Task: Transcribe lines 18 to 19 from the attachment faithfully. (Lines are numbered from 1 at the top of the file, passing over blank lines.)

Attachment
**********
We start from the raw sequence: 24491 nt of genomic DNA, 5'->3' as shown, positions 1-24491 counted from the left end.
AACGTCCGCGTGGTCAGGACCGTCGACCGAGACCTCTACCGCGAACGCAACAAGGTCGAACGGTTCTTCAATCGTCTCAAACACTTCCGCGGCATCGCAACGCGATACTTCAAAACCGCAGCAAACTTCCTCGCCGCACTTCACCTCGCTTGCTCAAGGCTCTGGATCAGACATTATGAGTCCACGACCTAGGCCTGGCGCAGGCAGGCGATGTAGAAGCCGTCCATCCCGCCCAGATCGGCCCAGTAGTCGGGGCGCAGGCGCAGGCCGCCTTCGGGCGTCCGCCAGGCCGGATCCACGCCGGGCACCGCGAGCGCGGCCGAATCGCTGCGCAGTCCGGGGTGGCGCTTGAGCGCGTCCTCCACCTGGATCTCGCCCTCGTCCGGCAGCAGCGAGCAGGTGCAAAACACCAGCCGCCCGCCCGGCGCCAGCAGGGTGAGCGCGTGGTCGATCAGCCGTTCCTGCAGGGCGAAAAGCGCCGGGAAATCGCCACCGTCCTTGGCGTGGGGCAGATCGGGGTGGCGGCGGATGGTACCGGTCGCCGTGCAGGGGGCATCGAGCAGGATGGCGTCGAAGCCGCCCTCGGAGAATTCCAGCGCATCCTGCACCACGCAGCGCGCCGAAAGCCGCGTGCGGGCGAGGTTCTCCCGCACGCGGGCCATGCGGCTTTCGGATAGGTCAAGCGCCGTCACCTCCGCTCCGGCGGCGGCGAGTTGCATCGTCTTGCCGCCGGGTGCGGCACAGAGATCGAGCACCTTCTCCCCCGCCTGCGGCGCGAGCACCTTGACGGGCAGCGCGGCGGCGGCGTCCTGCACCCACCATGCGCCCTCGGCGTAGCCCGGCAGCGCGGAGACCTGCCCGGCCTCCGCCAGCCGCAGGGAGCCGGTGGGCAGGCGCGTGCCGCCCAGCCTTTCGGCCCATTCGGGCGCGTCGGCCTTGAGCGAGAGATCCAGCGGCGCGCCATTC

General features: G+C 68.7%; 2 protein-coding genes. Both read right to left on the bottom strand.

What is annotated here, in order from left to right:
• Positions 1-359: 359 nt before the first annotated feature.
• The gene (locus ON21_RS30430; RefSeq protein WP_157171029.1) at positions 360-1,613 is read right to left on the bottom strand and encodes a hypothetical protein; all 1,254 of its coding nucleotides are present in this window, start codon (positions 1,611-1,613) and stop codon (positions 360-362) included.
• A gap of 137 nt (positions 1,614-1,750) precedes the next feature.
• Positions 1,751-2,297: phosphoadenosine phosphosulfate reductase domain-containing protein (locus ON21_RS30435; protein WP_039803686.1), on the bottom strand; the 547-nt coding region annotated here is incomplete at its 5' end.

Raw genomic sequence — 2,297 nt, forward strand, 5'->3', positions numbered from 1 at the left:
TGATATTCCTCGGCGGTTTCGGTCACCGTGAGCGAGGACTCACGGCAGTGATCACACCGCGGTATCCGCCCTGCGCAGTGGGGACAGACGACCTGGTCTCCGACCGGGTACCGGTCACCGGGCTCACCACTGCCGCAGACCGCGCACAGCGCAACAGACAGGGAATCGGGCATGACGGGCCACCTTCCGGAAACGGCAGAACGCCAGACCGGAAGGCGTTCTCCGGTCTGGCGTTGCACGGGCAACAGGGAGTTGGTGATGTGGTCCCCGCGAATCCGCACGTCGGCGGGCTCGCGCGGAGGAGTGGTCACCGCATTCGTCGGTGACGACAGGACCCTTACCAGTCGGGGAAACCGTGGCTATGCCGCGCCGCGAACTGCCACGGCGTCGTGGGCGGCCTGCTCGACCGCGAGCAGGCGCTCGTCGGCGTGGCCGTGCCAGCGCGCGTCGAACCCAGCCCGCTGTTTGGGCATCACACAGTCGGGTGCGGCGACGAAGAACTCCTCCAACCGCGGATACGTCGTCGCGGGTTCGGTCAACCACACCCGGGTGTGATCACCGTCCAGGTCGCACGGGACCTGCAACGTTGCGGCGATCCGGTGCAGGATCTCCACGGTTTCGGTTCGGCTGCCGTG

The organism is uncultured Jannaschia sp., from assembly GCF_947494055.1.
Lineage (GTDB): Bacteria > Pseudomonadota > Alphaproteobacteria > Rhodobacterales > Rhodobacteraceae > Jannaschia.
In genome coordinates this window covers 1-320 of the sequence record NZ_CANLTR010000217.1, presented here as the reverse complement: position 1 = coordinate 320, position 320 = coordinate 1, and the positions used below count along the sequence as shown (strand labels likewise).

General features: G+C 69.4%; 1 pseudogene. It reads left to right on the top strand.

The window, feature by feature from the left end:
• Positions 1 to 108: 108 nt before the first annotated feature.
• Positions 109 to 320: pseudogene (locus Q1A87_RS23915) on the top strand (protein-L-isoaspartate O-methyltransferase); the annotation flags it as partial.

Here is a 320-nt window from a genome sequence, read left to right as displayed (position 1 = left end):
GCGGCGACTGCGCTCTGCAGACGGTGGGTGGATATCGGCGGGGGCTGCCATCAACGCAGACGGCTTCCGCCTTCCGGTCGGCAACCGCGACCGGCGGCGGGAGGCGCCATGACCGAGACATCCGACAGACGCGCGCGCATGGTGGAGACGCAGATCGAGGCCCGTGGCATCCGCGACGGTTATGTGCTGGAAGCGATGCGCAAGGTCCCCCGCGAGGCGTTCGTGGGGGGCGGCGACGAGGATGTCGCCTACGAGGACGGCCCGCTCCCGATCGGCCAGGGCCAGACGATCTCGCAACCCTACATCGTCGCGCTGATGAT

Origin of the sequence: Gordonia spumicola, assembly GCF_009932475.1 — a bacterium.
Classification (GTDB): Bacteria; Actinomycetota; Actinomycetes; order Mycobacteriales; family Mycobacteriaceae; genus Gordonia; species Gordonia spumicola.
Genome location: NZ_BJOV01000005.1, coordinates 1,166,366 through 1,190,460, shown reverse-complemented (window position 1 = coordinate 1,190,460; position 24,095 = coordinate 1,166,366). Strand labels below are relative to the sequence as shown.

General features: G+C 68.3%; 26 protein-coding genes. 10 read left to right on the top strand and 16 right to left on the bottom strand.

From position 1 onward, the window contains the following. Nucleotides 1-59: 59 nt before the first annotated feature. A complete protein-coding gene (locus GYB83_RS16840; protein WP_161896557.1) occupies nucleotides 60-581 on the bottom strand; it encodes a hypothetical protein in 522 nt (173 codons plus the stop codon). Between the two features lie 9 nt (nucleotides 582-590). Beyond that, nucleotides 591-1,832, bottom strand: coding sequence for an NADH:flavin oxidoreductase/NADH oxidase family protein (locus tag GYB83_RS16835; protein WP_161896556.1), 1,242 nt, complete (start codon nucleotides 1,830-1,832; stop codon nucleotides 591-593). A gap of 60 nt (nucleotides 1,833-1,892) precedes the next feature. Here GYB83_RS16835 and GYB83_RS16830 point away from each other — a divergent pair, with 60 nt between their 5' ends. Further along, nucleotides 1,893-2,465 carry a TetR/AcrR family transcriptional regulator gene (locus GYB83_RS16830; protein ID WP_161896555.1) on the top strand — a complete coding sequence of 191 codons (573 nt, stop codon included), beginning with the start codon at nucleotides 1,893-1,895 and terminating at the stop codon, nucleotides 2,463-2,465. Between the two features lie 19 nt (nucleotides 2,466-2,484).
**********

Here is a 320-nt window from a genome sequence, read left to right as displayed (position 1 = left end):
GCGGCGACTGCGCTCTGCAGACGGTGGGTGGATATCGGCGGGGGCTGCCATCAACGCAGACGGCTTCCGCCTTCCGGTCGGCAACCGCGACCGGCGGCGGGAGGCGCCATGACCGAGACATCCGACAGACGCGCGCGCATGGTGGAGACGCAGATCGAGGCCCGTGGCATCCGCGACGGTTATGTGCTGGAAGCGATGCGCAAGGTCCCCCGCGAGGCGTTCGTGGGGGGCGGCGACGAGGATGTCGCCTACGAGGACGGCCCGCTCCCGATCGGCCAGGGCCAGACGATCTCGCAACCCTACATCGTCGCGCTGATGAT